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Tuesday November 3, 2020 — California General Election
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Special District

San Jose|Evergreen Community College District
Measure J - 55% Approval Required

To learn more about measures, follow the links for each tab in this section. For most screenreaders, you can hit Return or Enter to enter a tab and read the content within.

Election Results


179,139 votes yes (53.09%)

158,283 votes no (46.91%)

100% of precincts reporting (248/248).

383,694 ballots counted.

To upgrade facilities preparing students/veterans for university transfer/careers like healthcare, technology, emergency response, and recruit/retain quality faculty by modernizing, repairing aging classrooms, technology, science labs; acquire construct, repair facilities, equipment, sites; shall San José-Evergreen Community College District's measure authorizing $858,000,000 in bonds at legal rates, levying 1.75¢ per $100 assessed valuation, raising approximately $53,000,000 annually while bonds are outstanding, with audits/no money for administrators' salaries, be adopted?

What is this proposal?

Details — Official information

Impartial analysis / Proposal

James R. Williams, County Council


California law permits community college districts to issue bonds with the approval of 55 Percent of the voters. Such bonds may only be used for construction, reconstruction, rehabilitation or replacement of school facilities, including the furnishing and equipping of school facilities, or the acquisition of lease of real property for school facilities. These bonds are required to be paid by the levy of ad valorem taxes—a tax on the assessed value of property within a district.




The Board of Trustees (Board) of the San Jose-Evergreen Community College District (District) proposes to issue such bonds in the amount of up to $858,000,000 for the purposes of upgrading facilities preparing students and veterans for university transfer and careers like healthcare, technology, and emergency response, recruiting and retaining quality faculty by modernizing, repairing ageing classrooms, technology, science labs; and acquiring, constructing repairing facilities, equipment, and sites.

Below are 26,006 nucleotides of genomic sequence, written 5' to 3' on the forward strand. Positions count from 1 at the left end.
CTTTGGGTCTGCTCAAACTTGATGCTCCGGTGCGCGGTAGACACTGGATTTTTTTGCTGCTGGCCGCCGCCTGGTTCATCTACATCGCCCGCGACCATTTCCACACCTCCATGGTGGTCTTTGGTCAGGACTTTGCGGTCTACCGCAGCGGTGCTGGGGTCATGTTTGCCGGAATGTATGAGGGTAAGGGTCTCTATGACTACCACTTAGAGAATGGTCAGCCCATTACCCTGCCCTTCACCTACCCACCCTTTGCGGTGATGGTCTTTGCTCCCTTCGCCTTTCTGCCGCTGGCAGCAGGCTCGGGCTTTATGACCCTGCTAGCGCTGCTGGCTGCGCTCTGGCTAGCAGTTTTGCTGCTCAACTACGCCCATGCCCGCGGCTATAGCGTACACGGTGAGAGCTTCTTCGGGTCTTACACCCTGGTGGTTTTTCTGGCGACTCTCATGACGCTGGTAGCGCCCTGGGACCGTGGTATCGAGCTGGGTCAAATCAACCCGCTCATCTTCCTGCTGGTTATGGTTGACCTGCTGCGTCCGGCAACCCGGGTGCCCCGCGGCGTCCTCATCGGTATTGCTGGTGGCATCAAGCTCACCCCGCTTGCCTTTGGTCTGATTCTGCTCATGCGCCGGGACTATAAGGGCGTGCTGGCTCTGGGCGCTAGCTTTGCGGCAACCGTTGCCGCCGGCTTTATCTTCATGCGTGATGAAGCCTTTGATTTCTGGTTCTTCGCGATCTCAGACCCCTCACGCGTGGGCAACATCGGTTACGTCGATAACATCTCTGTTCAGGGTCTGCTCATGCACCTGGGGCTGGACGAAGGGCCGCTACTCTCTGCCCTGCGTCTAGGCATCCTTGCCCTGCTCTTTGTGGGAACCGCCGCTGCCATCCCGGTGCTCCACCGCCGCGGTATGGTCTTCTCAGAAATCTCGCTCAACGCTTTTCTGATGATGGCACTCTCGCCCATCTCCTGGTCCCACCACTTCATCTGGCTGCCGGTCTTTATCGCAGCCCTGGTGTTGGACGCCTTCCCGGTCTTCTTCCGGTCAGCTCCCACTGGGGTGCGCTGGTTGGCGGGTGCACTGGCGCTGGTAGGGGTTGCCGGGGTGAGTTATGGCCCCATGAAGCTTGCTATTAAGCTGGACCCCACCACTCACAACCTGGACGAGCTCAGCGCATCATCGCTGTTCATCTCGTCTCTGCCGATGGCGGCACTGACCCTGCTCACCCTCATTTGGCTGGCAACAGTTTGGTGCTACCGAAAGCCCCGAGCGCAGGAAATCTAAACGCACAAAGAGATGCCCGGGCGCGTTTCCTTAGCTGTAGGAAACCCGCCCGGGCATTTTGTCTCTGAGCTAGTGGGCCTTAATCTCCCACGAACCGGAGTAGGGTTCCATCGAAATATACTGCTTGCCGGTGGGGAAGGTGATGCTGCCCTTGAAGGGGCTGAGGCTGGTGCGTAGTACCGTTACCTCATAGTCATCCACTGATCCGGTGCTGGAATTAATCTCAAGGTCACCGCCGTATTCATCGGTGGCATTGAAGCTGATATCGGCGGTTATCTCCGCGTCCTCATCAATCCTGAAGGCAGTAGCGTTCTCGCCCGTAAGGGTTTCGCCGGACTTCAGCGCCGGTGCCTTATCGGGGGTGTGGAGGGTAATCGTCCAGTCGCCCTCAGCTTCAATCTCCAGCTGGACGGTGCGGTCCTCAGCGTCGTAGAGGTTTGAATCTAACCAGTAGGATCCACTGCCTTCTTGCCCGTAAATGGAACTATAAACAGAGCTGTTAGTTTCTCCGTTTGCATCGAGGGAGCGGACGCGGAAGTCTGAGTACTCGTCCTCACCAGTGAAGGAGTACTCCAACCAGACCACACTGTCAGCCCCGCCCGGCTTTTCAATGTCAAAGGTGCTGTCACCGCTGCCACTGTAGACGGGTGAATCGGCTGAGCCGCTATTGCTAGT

As identified in the Measure, projects may include by are not limited to:




·         Upgrade outdated technology in classrooms and albs.


·         Repair deteriorating water and sewer lines.


·         Improve campus safety and security.


·         Update campus facilities to improve disabled access.


·         Replace outdated electrical and internet wiring.


·         Repair classrooms and upgrade classrooms and labs for nursing, technology, and other vocational career education.


·         Acquisition of a variety of instructional maintenance and operational equipment.




The project list also includes all of the projects that were authorized by Measure X, approved by the voters on November 8, 2016 and the refinancing of outstanding lease obligations and the funding of an endowment for technology and other authorized projects. Additional projects are listed in the full text of the measure. Projects costs include the costs of furnishing and equipping such facilities, and all costs that are incidental, but directly related to the types of projects described in the Measure.




The Board has certified that it has evaluated safety, class size reduction, and information technology needs in developing its project list.




By law, these bond funds cannot be used for teacher and administrator salaries or other school operating expenses. The District also must conduct independent annual performance and financial audits. State law requires the District to have an independent citizens’ oversight committee to help make sure bond funds are spent only for projects included in the Measure.




The District’s stated best estimate of the highest tax rate to be levied to repay the proposed bonds is $17.50 per $100,000 of assessed value. The District estimates that the total debt service during the life of the bond, including principal and interest, will be approximately $1.74 billion.




Measure J was placed on the ballot by the Board.